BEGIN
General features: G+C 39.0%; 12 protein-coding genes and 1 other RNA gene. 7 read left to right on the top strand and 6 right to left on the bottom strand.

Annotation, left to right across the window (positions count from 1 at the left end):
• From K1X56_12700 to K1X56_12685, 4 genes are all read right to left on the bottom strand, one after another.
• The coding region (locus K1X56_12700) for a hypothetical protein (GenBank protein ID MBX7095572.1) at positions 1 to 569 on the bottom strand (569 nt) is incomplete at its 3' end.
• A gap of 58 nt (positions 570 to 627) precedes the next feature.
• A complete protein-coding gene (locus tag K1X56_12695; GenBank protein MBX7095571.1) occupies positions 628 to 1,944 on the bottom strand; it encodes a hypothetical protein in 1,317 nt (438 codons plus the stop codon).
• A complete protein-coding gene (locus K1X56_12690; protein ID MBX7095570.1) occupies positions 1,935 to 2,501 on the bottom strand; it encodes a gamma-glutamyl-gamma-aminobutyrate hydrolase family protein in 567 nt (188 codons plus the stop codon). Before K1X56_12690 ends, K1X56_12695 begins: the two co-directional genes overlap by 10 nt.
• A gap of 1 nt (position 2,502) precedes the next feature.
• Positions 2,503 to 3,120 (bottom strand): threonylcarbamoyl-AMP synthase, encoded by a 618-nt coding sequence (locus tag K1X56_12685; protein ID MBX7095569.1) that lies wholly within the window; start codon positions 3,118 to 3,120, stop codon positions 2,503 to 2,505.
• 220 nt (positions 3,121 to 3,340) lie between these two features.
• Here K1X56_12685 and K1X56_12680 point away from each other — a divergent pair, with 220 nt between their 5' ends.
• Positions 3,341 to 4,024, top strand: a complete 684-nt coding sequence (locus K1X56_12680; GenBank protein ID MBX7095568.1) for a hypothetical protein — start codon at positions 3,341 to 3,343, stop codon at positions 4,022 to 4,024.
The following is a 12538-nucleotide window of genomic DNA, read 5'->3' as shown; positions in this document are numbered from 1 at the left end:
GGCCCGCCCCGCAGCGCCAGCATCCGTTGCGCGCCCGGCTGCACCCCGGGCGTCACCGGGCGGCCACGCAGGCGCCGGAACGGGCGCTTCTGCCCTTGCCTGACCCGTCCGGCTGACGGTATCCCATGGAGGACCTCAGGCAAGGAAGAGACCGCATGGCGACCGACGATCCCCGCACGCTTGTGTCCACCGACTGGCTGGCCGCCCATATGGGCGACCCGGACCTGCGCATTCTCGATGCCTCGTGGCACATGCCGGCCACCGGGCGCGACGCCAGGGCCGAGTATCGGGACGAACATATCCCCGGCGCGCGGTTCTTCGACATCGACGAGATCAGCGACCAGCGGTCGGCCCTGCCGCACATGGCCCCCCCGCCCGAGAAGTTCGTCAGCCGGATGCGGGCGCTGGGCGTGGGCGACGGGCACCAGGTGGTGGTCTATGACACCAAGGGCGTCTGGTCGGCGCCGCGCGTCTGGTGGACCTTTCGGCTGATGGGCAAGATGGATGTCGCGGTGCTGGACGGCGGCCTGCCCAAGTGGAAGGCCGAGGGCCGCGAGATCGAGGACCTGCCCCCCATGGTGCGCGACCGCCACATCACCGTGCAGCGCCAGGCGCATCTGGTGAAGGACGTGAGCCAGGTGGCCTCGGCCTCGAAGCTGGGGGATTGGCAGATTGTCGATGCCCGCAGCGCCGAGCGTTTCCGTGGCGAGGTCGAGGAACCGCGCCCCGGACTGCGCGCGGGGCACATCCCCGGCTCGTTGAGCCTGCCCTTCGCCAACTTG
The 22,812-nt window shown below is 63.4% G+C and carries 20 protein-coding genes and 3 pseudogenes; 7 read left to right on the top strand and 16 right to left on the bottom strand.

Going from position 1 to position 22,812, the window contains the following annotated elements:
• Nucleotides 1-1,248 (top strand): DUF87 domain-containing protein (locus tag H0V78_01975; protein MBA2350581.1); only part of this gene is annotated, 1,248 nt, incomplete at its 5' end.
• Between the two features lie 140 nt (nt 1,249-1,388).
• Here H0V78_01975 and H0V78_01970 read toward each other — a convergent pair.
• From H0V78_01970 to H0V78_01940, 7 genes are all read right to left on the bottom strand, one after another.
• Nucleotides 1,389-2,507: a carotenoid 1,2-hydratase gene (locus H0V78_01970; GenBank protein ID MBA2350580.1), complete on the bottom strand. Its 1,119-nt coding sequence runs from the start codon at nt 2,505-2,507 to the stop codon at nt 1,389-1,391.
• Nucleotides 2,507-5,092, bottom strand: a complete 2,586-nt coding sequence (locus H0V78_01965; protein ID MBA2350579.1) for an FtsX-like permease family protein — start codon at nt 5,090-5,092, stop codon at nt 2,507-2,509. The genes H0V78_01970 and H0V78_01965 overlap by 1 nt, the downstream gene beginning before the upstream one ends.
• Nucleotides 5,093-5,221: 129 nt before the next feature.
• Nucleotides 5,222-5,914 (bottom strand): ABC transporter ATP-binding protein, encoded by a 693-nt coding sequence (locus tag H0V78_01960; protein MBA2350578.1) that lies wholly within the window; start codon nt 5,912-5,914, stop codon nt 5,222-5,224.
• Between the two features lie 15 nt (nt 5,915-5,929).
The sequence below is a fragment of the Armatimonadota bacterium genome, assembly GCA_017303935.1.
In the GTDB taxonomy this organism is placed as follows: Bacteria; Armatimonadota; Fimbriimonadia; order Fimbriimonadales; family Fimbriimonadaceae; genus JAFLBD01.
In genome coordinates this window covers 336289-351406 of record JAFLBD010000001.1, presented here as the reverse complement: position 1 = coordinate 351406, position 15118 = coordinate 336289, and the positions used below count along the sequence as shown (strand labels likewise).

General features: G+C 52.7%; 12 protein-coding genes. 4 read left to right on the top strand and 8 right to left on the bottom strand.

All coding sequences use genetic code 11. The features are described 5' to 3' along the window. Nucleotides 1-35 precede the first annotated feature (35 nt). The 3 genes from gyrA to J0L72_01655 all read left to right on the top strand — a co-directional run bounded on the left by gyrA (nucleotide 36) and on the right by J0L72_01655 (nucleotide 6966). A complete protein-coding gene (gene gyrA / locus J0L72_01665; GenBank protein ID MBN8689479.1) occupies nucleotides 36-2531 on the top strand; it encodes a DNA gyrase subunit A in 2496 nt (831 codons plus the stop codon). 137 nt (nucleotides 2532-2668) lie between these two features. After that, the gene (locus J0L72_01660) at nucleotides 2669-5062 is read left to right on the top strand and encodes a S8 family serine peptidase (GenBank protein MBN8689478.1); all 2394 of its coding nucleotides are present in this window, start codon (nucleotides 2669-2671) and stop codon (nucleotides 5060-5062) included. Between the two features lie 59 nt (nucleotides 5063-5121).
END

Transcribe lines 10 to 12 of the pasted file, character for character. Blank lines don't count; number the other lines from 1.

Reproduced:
• 220 nt (positions 3,121 to 3,340) lie between these two features.
• Here K1X56_12685 and K1X56_12680 point away from each other — a divergent pair, with 220 nt between their 5' ends.
• Positions 3,341 to 4,024, top strand: a complete 684-nt coding sequence (locus K1X56_12680; GenBank protein ID MBX7095568.1) for a hypothetical protein — start codon at positions 3,341 to 3,343, stop codon at positions 4,022 to 4,024.